Navonutrients is converting CO2 into proteins for Human and Animals

NovoNutrients, a startup led by David Tze, is developing a method to convert carbon dioxide into protein using tailored microbes. The aim is to provide sustainable food sources for humans as well as animals.

The company recently raised $18 million in Series A funding to support the construction of a pilot plant in the San Francisco Bay Area. The plant will validate its commercial-scale designs and microbial strains.

As an alternative to managing commercial-scale plants directly, NovoNutrients intends to make money by selling these microorganisms and providing licenses to construct and manage facilities. The pet food industry, which recognizes the advantages of using alternative protein sources, has shown increasing interest in the startup.

The business modifies the strains of microorganisms to break down waste streams with varying gas mixtures in order to manufacture those proteins. Synthetic biology approaches can be employed by the corporation to enhance the stability and effectiveness of the microbes in certain goods.

However, Tze stated that NovoNutrients boosts and exploits evolution for natural products. The ability to customize the strains using organic, non-GMO methods to the precise mixed gasses that will be accessible at a certain partner site is, in fact, our most significant strain advancement, he claimed.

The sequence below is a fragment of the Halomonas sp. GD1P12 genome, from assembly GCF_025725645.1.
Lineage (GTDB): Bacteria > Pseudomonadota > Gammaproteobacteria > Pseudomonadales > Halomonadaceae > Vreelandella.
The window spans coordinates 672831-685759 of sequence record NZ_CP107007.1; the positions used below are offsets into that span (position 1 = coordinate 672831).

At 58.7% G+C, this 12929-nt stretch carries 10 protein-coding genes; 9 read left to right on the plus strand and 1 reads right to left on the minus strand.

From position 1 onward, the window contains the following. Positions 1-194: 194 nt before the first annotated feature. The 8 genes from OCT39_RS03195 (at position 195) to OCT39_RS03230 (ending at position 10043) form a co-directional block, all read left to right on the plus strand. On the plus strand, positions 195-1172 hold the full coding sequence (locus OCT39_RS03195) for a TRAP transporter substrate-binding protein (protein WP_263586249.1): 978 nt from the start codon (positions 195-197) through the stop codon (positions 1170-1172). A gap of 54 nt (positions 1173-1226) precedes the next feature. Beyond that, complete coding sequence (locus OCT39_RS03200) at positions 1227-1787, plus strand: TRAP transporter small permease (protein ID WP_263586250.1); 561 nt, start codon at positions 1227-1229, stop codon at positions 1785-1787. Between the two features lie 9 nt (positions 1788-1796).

NovoNutrients plans to make most of its money not by building and operating commercial-scale plants, but by selling microbes along with the licenses to build, operate and maintain the facilities. “We would also do marketing and business development for the products,” Tze said.

Unexpectedly, Tze said that within the past year, he had spoken with pet food companies more frequently.

“This has been a response, in part, to people’s general decline in interest and confidence in alternative proteins,” he said. However, the pet food industry has been quicker to acknowledge the advantages of substitute protein. It doesn’t hurt that people spend a lot of money on their pets; the U.S. Bureau of Labor Statistics reports that overall spending increased by 78% between 2013 and 2021.

“There are parts of the market where there’s a significant willingness to pay for ingredients including, but not limited to, hypoallergenic,” Tze said.

Because NovoNutrients’ protein would be new in many pets’ diets, Tze said it shouldn’t pose a problem for pets with food allergies.

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